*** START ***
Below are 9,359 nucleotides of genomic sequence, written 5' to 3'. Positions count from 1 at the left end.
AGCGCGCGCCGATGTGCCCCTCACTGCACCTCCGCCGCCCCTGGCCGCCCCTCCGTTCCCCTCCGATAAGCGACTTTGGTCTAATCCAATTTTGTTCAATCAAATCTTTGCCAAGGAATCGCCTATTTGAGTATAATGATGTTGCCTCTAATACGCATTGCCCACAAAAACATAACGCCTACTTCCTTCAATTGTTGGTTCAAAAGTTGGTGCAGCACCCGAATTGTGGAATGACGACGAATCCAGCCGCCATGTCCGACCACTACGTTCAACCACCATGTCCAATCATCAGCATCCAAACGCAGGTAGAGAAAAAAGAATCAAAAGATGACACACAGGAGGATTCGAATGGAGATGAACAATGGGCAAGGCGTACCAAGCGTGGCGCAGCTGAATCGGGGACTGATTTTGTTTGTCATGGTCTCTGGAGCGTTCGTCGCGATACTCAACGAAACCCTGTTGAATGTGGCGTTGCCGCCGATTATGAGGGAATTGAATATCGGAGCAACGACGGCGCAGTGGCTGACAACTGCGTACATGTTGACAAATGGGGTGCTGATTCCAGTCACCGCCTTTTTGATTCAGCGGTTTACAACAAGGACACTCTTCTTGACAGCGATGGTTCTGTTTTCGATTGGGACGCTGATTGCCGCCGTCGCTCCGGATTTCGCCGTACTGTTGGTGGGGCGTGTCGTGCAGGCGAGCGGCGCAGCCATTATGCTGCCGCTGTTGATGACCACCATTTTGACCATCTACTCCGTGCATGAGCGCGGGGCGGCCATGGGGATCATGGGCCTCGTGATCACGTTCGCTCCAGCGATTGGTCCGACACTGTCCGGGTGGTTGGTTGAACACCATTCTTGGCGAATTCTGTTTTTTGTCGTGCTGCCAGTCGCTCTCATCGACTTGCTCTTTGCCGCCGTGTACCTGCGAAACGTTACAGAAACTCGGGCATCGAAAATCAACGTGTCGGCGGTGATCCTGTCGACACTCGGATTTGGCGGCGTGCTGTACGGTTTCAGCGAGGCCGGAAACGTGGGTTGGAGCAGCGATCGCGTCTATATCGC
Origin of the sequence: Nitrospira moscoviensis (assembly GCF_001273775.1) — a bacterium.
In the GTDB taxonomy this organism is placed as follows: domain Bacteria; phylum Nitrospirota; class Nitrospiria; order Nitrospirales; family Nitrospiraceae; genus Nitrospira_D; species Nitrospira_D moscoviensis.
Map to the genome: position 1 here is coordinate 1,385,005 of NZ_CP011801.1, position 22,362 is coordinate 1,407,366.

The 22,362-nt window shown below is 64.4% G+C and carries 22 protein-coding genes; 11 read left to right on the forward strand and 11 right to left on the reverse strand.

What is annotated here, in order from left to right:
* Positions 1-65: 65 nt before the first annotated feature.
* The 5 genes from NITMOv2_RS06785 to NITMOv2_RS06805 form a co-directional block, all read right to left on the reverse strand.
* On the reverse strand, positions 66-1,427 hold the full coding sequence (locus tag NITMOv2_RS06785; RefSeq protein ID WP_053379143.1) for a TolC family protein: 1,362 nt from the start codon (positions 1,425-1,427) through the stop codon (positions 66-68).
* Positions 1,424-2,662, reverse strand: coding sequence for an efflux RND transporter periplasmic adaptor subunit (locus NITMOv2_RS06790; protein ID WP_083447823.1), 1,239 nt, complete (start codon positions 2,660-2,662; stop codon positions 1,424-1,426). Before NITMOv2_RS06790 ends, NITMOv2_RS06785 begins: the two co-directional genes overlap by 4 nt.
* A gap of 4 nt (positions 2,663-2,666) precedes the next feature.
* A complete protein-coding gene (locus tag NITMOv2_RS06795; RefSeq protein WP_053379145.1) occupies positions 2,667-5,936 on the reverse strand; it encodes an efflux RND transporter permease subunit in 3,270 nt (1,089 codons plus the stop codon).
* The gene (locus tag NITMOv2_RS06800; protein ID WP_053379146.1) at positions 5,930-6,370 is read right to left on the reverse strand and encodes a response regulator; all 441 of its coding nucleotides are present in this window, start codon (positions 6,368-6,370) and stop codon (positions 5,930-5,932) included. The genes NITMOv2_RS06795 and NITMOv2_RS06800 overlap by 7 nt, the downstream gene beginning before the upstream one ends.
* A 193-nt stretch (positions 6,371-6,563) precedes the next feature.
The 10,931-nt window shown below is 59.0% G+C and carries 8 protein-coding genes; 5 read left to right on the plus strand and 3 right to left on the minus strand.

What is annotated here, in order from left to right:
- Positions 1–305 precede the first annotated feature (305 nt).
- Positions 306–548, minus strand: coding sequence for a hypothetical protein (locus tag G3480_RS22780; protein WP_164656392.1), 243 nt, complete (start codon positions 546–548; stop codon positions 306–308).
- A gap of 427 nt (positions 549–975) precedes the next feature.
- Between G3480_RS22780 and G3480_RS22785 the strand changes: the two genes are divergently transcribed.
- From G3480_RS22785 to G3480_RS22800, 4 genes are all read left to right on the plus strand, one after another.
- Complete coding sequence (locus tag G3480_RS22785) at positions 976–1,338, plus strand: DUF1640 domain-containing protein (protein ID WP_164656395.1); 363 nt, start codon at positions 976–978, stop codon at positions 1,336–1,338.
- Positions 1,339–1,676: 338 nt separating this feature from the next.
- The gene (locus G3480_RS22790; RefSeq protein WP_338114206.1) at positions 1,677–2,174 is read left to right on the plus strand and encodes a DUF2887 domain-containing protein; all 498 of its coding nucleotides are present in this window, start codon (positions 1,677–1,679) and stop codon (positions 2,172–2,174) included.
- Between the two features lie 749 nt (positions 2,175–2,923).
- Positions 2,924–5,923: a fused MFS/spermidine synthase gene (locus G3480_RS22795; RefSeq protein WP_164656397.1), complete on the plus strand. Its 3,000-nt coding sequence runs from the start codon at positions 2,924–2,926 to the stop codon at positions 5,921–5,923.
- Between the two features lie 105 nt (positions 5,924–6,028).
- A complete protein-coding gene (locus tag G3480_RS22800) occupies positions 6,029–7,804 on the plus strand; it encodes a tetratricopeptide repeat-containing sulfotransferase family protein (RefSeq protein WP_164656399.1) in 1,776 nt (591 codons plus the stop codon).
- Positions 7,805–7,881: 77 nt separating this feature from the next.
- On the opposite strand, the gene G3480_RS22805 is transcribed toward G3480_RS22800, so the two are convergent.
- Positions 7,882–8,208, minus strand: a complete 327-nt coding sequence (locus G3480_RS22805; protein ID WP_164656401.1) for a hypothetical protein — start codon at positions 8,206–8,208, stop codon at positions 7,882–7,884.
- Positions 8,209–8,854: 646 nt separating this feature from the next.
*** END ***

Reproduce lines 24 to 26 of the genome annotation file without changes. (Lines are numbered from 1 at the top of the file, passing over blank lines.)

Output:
- Positions 1,339–1,676: 338 nt separating this feature from the next.
- The gene (locus G3480_RS22790; RefSeq protein WP_338114206.1) at positions 1,677–2,174 is read left to right on the plus strand and encodes a DUF2887 domain-containing protein; all 498 of its coding nucleotides are present in this window, start codon (positions 1,677–1,679) and stop codon (positions 2,172–2,174) included.
- Between the two features lie 749 nt (positions 2,175–2,923).